A diary which Albinia had written as a 19-year-old during a European tour in May 1880 with her family came to light in the 1990s. Mary Horgan of Waterville made a copy of this diary. It was originally discovered by a young English boy who had been exploring the ruins of Ballincoona while holidaying in Ireland in the 1970s. He returned to Kerry in in 1999 to read excerpts from the diary at the Éigse na Brídeoig launch of Pádraig O’Loinsighs biography of Ní Bhruadair. The diary was written in the expectation that one day it would be read by her grandchildren. In Michael Donnelly’s article about this diary in the 2014 issue of the Caherdaniel Parish Magazine, he selected quotes which show us an educated, well-informed, religious, empathetic and self-assured young lady. However, the diary also gives us glimpses of her less serious side.
‘The floor of the reading room has a most beautiful parquet that almost makes you dance in spite of yourself’.
At the Cathedral St Denis. ‘did some sketching despite the express prohibition of one of the officials’. Elsewhere, ‘I occupied myself with caricaturing the boatmen, surreptitiously of course.
She makes fun of her sister Helen, who mislaid her purse five times during the trip and bought ‘a hat so large she was lost in it’. ‘Helen, on her arrival, left her umbrella outside in the rain for the purpose of drying it but curiously enough, until taking it in at 9.30pm, it was still sopping later. Curious phenomenon!’
‘At dinner, it fell to me to be seated by a fellow country man. I wonder if I shall ever again meet such a charming specimen of self-conceit and pomposity’.
If her memory is coloured in some quarters by her Anti-Treaty stance, her dedication as a nurse is universally remembered with appreciation. The premature ruination of the hospital by using a wrecking ball to remove the roof – comparable perhaps to using a sledgehammer to swat a fly - upset many people in the locality. The wording of the will has also resulted in the title of the property remaining, it seems, in some form of legal limbo. Perhaps somewhat ironically, it is the very existence of the ruins and the curiosity they arouse, that helps to keep her memory alive. When living out her days in the ruins of Ballincoona, was she ever reminded of the impression the Jardin des Tuilieres in Paris had made on her 19-year-old self? ‘Poor Tuilieres! How forlorn it looks with its windows and roof open to the rain.’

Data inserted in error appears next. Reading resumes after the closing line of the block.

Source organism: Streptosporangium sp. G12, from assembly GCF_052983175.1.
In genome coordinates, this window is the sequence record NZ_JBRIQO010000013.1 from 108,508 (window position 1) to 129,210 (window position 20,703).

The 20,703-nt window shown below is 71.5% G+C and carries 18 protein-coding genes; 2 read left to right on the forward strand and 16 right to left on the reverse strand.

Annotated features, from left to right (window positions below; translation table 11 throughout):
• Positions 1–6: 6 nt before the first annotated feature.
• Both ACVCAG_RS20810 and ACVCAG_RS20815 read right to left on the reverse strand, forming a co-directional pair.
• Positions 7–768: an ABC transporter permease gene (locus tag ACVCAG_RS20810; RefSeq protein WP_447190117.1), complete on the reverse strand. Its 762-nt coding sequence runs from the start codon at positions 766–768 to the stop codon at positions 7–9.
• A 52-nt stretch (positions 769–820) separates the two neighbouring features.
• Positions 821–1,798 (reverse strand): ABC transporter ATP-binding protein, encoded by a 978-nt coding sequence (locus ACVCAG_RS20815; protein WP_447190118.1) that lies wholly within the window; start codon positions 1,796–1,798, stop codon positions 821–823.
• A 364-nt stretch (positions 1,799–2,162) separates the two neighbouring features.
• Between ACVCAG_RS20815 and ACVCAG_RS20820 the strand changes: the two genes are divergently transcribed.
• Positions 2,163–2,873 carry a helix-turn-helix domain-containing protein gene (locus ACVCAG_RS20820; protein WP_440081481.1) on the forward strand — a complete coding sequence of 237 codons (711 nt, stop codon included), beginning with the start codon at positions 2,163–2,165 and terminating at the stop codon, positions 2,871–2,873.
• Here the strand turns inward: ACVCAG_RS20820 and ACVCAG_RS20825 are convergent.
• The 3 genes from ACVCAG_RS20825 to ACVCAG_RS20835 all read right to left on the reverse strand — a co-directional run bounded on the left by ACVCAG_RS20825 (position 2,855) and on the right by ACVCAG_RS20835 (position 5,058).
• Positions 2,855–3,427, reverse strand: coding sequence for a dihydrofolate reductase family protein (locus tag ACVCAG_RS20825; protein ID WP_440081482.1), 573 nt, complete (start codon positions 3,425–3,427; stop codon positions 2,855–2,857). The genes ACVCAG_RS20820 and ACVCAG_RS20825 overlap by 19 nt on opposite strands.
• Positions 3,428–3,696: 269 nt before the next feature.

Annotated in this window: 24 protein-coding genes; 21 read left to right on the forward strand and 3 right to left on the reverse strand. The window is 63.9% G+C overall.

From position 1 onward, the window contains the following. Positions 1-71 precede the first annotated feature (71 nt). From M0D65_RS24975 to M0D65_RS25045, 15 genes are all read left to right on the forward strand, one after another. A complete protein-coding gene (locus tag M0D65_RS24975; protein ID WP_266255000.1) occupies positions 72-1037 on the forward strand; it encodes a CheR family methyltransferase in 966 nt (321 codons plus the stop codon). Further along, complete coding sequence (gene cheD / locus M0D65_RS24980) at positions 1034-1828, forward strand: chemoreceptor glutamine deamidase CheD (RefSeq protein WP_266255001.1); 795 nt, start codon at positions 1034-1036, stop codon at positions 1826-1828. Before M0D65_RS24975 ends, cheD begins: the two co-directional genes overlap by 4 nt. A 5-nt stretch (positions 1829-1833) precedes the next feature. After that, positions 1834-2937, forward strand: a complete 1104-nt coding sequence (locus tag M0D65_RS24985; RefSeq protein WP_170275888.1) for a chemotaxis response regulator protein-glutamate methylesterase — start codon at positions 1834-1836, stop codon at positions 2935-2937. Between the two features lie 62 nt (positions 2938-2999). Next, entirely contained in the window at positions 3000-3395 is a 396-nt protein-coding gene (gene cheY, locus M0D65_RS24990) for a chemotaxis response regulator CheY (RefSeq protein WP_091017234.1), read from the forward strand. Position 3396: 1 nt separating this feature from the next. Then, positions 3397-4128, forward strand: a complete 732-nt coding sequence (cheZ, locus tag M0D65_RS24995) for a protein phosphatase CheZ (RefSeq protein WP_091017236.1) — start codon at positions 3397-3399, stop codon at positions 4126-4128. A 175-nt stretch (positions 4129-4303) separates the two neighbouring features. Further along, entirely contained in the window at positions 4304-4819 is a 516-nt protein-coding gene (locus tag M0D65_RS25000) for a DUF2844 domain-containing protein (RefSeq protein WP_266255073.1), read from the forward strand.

Reading and sources
Diary dated May 1880. Albinia Brodrick
‘A Lady not for Turning’, Albinia Brodrick. Pádraig Mac Fearghus. Caherdaniel Parish Magazine 2013
‘Extracts from the personal Diary of Albinia Lucy Brodrick’. Michael Donnelly. Caherdaniel Parish Magazine 2014
Gobnait Ní Bhruadair; the Honourable Albina Lucy Broderick. Pádraig Ó Longsigh & Pádraig Mac Fearghus (1997)
The Nursing Radicalism of the Honourable Albinia Brodrick,1861-1955, Ann Wickham, in Nursing History Review, Vol. 002015 (2007)
Dictionary of Irish Biography, Brodrick, Albinia Lucy. Frances Clarke
Burr, M. (1909). Some statistics of criminal assault upon young girls. British Journal of Nursing, 43 (1117), 175-178.
Irish and British newspaper archives
Ruins of the hospital with drawing of Albinia Brodrick/ Gobnait Ní Bhruadair © Aoibheann Lambe
Images of Albinia Brodrick/ Gobnait Ní Bhruadair original source and authors unknown
Newspaper cuttings from the Irish times
Ruins of the hospital as seen from the main road © Aoibheann Lambe